ef·​fi·​ca·​cy | \ ˈe-fi-kə-sē How to pronounce efficacy (audio) \
plural efficacies

Definition of efficacy

: the power to produce an effect

Examples of efficacy in a Sentence

In the planner's view, Rumsfeld had two goals: to demonstrate the efficacy of precision bombing and to "do the war on the cheap." — Seymour M. Hersh, New Yorker, 7 Apr. 2003 Vaccines exist, but their efficacy against aerosolized plague is unknown. — Sharon Begley et al., Newsweek, 8 Oct. 2001 efficacy does not have to be demonstrated before homeopathic products are marketed. — Alison Abbott et al., Nature, 26 Sept. 1996 questioned the efficacy of the alarms in actually preventing auto theft
Recent Examples on the Web The sheer efficacy of vaccination is scientifically incontrovertible, and after clean water, immunization is the most life-saving intervention in human history. David Robert Grimes, Scientific American, 28 Mar. 2022 Moderna said that the efficacy was on par with what would be expected of a two-dose vaccine in adults against the Omicron variant, which predominated during the trial. Helen Branswell And Matthew Herper, STAT, 25 Mar. 2022 For children ages 6 months through 1 year old, the efficacy was 43.7%. John Bonifield, CNN, 23 Mar. 2022 The researchers estimated that the efficacy against any infection (asymptomatic and symptomatic) was 30 percent for the fourth Pfizer dose, and 11 percent for Moderna. Beth Mole, Ars Technica, 18 Mar. 2022 The mentally ill will live normal lives in the community, thanks to supports — social, employment, recreational, housing — and access to treatment, whose efficacy is, by the way, rapidly improving. Stephen Eide, National Review, 6 Mar. 2022 The results were gathered between Aug. 19 and Dec. 15, when delta was still dominant in the U.S., and efficacy against omicron is likely to be lower, the researchers said. Bloomberg.com, 26 Jan. 2022 In a preliminary analysis of lab tests collected during the Omicron wave, Moderna says its vaccine efficacy against infection was 51% among children younger than 2 and 37% among children from 2 to 5 years old. Alexander Tin, CBS News, 28 Apr. 2022 While these pills don’t visibly go bad, their efficacy can really drop. Caroline Delbert, Popular Mechanics, 27 Apr. 2022 See More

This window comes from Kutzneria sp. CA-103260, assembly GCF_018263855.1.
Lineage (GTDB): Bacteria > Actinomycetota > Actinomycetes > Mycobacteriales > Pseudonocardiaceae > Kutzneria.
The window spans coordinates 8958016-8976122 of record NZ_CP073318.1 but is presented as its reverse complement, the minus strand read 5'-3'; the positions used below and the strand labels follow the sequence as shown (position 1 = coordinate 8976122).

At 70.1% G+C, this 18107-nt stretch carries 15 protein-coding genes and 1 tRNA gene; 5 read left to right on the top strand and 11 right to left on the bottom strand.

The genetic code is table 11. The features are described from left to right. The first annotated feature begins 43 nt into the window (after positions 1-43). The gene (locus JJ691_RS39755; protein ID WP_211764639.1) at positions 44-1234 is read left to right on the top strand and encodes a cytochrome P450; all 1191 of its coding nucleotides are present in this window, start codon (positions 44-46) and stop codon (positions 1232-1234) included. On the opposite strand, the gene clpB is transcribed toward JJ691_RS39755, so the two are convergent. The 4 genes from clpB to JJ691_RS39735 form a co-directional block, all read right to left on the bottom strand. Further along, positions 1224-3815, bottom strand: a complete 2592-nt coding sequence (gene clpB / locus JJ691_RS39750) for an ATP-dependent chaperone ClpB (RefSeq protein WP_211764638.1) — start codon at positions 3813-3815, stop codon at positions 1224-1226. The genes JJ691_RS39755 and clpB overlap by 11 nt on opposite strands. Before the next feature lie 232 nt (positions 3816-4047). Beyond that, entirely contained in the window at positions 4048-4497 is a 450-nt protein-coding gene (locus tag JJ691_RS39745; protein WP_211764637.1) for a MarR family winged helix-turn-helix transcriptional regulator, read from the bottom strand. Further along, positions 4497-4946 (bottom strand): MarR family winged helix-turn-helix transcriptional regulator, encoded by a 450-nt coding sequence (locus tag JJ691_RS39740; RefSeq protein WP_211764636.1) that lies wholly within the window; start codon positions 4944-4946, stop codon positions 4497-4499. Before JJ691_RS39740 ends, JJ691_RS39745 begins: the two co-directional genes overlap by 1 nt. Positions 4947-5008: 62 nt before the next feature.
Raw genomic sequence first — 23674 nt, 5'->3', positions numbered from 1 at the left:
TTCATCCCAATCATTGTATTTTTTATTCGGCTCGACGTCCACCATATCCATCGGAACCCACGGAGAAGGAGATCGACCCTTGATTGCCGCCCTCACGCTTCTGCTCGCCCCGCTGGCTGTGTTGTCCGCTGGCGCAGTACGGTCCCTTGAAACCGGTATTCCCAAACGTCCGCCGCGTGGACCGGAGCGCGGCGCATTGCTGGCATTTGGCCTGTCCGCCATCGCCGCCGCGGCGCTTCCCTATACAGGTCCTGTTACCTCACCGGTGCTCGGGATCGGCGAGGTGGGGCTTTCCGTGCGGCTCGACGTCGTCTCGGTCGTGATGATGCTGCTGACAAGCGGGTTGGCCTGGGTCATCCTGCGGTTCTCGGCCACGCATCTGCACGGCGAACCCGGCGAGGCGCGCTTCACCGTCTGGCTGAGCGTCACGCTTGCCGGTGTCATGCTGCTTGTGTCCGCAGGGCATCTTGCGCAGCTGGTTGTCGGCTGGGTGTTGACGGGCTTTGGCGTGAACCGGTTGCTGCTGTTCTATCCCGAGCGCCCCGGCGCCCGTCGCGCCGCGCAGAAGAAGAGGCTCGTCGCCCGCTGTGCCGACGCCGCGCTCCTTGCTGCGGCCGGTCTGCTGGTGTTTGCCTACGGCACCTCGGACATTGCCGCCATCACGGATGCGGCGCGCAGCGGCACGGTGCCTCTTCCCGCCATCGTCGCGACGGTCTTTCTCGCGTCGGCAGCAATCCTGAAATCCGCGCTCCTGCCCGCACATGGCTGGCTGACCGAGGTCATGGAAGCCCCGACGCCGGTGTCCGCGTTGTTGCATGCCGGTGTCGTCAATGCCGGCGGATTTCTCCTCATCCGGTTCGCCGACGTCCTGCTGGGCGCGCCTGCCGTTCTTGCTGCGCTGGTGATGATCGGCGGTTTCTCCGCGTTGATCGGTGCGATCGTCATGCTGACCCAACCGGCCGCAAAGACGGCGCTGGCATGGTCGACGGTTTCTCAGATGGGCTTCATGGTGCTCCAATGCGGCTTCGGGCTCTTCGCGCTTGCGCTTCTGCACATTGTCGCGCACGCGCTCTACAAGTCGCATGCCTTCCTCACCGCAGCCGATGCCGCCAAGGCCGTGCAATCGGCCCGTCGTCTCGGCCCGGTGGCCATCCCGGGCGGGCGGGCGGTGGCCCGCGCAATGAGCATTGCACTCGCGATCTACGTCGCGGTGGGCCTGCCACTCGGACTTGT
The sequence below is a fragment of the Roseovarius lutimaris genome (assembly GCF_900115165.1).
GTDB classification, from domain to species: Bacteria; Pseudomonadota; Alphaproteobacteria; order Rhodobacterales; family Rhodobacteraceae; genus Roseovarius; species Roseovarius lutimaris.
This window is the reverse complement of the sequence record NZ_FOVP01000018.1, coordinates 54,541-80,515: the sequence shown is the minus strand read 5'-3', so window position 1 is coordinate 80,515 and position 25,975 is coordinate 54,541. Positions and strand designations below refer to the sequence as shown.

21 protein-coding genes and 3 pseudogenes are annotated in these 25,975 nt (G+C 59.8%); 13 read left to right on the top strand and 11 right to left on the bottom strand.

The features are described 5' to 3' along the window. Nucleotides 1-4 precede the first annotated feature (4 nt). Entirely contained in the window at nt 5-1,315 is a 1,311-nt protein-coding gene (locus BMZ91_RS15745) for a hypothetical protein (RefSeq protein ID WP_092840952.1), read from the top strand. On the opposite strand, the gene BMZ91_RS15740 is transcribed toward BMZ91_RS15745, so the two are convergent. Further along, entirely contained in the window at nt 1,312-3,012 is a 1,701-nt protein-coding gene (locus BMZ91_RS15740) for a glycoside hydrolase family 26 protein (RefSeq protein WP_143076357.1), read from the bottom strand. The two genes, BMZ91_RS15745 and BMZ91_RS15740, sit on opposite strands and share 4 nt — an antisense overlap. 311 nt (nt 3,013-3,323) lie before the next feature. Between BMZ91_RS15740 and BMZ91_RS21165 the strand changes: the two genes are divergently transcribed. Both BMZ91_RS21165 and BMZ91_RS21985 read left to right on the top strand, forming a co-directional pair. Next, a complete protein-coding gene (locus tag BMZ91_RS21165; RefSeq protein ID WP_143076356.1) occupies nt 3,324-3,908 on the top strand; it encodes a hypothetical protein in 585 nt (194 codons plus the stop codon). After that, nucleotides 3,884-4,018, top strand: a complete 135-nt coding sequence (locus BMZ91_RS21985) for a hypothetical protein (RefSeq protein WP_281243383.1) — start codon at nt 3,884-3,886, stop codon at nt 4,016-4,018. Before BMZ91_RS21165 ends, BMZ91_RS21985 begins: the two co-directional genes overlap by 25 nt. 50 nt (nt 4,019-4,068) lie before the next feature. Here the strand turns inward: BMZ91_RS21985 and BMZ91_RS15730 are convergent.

These example sentences are selected automatically from various online news sources to reflect current usage of the word 'efficacy.' Views expressed in the examples do not represent the opinion of Merriam-Webster or its editors. Send us feedback.

First Known Use of efficacy

13th century, in the meaning defined above

History and Etymology for efficacy

borrowed from Latin efficācia, from efficāc-, efficāx "capable of fulfilling a function, efficacious" + -ia -y entry 2

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The first known use of efficacy was in the 13th century

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Last Updated

14 May 2022

Cite this Entry

“Efficacy.” Merriam-Webster.com Dictionary, Merriam-Webster, https://www.merriam-webster.com/dictionary/efficacy. Accessed 24 May. 2022.

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More from Merriam-Webster on efficacy

Nglish: Translation of efficacy for Spanish Speakers

Britannica English: Translation of efficacy for Arabic Speakers

Britannica.com: Encyclopedia article about efficacy


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